Leaders, and whom to trust
I find myself, like I did last month, writing about events whose outcomes are yet to unfold. This time it’s Brexit. In the EU, or out of the EU? With a deal or without a deal? Serious questions, on which opinions, often passionately held, differ markedly. Maybe there’s a right answer but it’s hard to be confident of knowing it, and for sure there’s a great deal of room for debate. Now that’s a good thing, isn’t it? That’s democracy at work. And tied up in all of this is the question of leadership. Mrs May, or not? Boris, or not? Mr Corbyn, or not? That argument is part of the same political process, and which of us would want to live in a society where we didn’t get a meaningful say, directly or indirectly, in who takes the seat of power? Whatever our political judgments, we have much to give thanks for in our processes of government, even when, as recently, they seem to be creaking a bit at the seams. We can have our own views; we can argue them, and, to the extent of our ability and of our inclination, we can play an active part in the process. And if we think they’re not listening, we can get mad and campaign. These issues matter, so thank God for the freedom to do that.
But a danger lurks: that of investing too much hope in the wrong place. It’s one thing to believe, and to argue vociferously, that Mrs May (or Boris, or Mr Corbyn, or whoever) has the wisest policies, and is best suited, and will work hard and honourably. That’s entirely healthy. But it’s quite another to slip into the deceptive falsehood that all will be well if, for example, this or that person is elected. If we expect our leader always to be right, always to solve all of our problems, always to have an answer to every question, then we’re placing the burden of being God on to the shoulders of a man or woman who can never sustain such a heavy load. The Scripture offers words of wisdom about just this, and speaks bluntly: “Stop trusting in man, who has but a breath in his nostrils. Of what account is he?” (Isaiah 2 22)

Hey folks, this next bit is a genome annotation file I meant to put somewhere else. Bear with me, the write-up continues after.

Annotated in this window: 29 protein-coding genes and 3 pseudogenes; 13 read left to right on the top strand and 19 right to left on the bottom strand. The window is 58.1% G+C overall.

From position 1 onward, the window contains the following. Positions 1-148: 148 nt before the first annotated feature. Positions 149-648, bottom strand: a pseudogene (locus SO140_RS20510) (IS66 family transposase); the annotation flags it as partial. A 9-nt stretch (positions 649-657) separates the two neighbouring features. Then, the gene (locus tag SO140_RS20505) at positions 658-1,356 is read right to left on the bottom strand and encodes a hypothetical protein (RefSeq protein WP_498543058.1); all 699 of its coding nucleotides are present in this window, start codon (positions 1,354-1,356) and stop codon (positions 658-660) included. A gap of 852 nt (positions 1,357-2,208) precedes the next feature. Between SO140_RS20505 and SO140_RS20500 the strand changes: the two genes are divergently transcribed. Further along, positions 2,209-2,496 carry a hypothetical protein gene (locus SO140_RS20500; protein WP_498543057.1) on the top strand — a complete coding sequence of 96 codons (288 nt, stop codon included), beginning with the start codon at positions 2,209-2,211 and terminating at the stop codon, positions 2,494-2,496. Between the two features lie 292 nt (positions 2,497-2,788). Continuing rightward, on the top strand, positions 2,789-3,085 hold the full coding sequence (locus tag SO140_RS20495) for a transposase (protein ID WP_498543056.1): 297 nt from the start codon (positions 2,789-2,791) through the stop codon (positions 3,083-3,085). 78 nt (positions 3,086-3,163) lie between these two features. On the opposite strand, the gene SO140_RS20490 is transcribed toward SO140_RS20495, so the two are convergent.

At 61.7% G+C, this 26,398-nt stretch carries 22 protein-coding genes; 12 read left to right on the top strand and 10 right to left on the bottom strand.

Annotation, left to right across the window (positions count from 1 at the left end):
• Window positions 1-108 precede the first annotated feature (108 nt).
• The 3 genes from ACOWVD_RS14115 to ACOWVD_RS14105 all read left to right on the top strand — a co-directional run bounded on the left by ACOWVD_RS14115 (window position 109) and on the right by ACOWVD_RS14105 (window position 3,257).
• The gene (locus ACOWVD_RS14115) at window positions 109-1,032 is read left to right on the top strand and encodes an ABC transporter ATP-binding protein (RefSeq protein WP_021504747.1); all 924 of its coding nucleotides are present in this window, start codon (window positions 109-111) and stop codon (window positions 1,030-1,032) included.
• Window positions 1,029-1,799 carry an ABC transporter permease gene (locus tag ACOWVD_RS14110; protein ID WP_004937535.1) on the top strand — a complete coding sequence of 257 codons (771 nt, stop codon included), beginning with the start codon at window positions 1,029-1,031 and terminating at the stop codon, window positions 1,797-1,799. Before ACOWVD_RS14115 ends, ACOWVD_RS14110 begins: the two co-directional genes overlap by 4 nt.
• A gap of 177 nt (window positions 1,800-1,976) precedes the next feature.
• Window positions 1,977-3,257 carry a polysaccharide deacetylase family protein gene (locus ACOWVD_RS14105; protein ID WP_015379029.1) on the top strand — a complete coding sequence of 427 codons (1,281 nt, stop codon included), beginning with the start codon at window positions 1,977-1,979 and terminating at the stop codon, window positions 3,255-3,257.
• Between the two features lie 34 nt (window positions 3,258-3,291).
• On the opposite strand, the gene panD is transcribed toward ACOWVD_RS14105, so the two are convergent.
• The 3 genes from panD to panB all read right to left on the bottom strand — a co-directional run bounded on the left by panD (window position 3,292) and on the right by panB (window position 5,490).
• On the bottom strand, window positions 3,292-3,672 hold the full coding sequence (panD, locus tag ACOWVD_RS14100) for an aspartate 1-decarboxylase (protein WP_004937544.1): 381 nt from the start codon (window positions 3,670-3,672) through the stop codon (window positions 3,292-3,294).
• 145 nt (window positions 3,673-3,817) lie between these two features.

All of our leaders are fallible human beings who (whether we agree with them or not) deserve our prayers. There’s only One who is totally and eternally trustworthy. Only One who will, in the end, deal with all of our problems. And He’s the One whose birth we celebrate in December, and from whose date we count our years. Let’s pray for our leaders, but let’s make sure to put our trust not in them but in our true Saviour, the Lord Jesus Christ. Happy Christmas!
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